Taxi industry representatives have contacted the Chancellor to seek “answers and reassurance” in regards to what financial support will come next.
Like lots of other trades, cabbies have faced financial difficulties since the COVID-19 outbreak pushed the UK into lockdown.
Whilst there are signs of a slow recovery, work levels remain critically low and are not expected to recover fully until a full commuting, tourism, and leisure economy resumes.
As a result, the Licensed Taxi Drivers’ Association (LTDA) has contacted RIshi Sunak, Chancellor of the Exchequer, to highlight the ongoing need for support beyond October. The taxi reps also repeated calls to look again at those working in the trade that missed out on the Self-Employed Income Support Scheme (SEISS) payments.
Many taxi drivers, like other self-employed workers, were eligible to claim SEISS funding which arrived in two payments. The first taxable grant was worth 80% of their average monthly trading profits, paid out in a single instalment covering three months’ worth of profits, and capped at £7,500 in total.
The second payment saw individuals able to claim a second taxable grant worth 70% of their average monthly trading profits, paid out in a single instalment covering three months’ worth of profits, and capped at £6,570 in total.
Steve McNamara, LTDA General Secretary, wrote in the latest edition of TAXI: “I wrote to the Chancellor again last week to make sure he understands the need for ongoing support for the taxi trade beyond October, with trade likely to be slow to pick up.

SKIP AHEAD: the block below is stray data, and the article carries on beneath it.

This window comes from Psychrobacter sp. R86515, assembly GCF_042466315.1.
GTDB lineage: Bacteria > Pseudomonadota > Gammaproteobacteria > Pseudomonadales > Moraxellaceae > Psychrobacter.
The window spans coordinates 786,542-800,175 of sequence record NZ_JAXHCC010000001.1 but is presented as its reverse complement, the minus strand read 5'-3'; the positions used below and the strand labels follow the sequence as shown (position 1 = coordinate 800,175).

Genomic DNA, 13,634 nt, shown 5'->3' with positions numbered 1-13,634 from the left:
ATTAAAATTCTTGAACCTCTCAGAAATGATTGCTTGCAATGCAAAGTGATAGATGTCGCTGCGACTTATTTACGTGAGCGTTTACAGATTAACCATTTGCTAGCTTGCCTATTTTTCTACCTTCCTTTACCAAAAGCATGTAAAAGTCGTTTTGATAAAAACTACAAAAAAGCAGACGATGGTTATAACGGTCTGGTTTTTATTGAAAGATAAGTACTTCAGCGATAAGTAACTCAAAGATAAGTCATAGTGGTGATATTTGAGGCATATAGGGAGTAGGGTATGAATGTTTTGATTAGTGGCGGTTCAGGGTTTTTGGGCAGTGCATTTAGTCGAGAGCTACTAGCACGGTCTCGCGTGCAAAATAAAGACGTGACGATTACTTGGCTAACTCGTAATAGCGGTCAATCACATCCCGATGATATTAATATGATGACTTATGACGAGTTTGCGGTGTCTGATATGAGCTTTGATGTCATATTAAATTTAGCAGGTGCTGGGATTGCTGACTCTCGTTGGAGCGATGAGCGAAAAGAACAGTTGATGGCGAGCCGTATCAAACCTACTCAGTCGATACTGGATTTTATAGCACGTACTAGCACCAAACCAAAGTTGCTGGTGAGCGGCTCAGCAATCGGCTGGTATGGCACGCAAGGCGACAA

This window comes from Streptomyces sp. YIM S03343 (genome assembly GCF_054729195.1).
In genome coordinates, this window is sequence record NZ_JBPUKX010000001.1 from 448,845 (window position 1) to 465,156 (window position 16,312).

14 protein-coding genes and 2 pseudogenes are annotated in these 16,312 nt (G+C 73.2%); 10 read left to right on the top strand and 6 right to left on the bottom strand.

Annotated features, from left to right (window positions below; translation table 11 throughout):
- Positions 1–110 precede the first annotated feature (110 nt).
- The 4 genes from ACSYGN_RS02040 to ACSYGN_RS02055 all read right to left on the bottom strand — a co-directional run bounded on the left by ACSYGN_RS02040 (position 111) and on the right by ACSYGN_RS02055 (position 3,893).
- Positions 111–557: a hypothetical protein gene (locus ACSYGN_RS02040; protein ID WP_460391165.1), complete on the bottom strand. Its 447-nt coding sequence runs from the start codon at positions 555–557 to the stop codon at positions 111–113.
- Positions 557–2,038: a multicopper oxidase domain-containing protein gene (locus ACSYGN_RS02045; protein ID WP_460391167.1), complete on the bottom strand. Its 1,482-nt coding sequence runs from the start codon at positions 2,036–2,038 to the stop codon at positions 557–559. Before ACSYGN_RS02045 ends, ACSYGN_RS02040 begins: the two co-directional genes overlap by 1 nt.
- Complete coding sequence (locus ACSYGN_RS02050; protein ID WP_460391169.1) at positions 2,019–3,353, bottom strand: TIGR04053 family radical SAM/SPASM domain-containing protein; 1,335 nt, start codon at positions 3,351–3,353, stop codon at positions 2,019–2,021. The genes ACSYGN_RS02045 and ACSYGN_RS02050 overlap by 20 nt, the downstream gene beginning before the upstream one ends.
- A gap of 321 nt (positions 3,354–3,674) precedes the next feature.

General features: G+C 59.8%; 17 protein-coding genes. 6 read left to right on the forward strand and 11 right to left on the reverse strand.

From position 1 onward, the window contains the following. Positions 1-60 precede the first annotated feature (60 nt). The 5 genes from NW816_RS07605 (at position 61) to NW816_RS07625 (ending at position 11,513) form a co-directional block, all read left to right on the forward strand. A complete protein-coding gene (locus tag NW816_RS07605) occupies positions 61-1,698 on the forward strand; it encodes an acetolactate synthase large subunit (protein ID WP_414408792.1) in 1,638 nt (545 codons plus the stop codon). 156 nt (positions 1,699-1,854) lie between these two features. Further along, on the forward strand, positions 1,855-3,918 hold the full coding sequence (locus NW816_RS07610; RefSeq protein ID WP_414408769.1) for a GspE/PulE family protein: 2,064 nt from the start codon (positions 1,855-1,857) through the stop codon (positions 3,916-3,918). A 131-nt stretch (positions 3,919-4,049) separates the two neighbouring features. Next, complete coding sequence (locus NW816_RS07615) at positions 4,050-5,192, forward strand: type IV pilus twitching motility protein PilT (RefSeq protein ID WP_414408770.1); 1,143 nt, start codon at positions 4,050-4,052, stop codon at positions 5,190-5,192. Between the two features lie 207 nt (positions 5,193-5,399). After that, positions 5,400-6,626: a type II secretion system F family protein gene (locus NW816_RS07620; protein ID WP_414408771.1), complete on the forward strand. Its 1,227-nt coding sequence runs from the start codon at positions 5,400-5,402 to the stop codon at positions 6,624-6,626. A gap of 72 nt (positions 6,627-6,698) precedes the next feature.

“I also repeated calls for him to look again at the self-employment furlough scheme and ensure that people who have been unable to claim can access much needed financial support.
“I will be following up with officials in the Treasury, who we worked with previously, to try and get some answers and reassurance on what comes next.”
This call from the taxi industry comes after IPSE (the Association of Independent Professionals and the Self-Employed) has stated its concerns over the Government raising Corporation Tax and National Insurance Contributions to pay for partial support during coronavirus.
An IPSE spokesperson said any Autumn Budget rises effecting self-employed workers would be “unjust, uneconomical – and unbelievable”.
IPSE argued that making the 1.5 million forgotten self-employed pay for support they did not get would be unfair. The workers' association also said that given the slump in the number of self-employed – just when they would usually be expected to be driving economic recovery – it would also be uneconomical to squeeze the sector further.
Andy Chamberlain, Director of Policy at IPSE, said: “The last few months have financially hammered the self-employed, with over two-thirds seeing a drop in demand for their work. Government support was some help – to a proportion of the self-employed. More noticeable, though, was the 1.5 million who fell through the gaps, leaving many financially devastated.
“The idea that this 1.5 million should now suffer a drastic tax hike to pay for support they never got is unjust, uneconomical – and unbelievable. If the government is really considering this, it must stop now.
“Normally, the self-employed would be expected to play a major part in recovery during an economic crisis. This quarter, however, we have seen the biggest drop in self-employed numbers on record. If the government wants to avoid the country slumping further into recession, it must not squeeze this struggling and vital sector with unjust tax hikes.”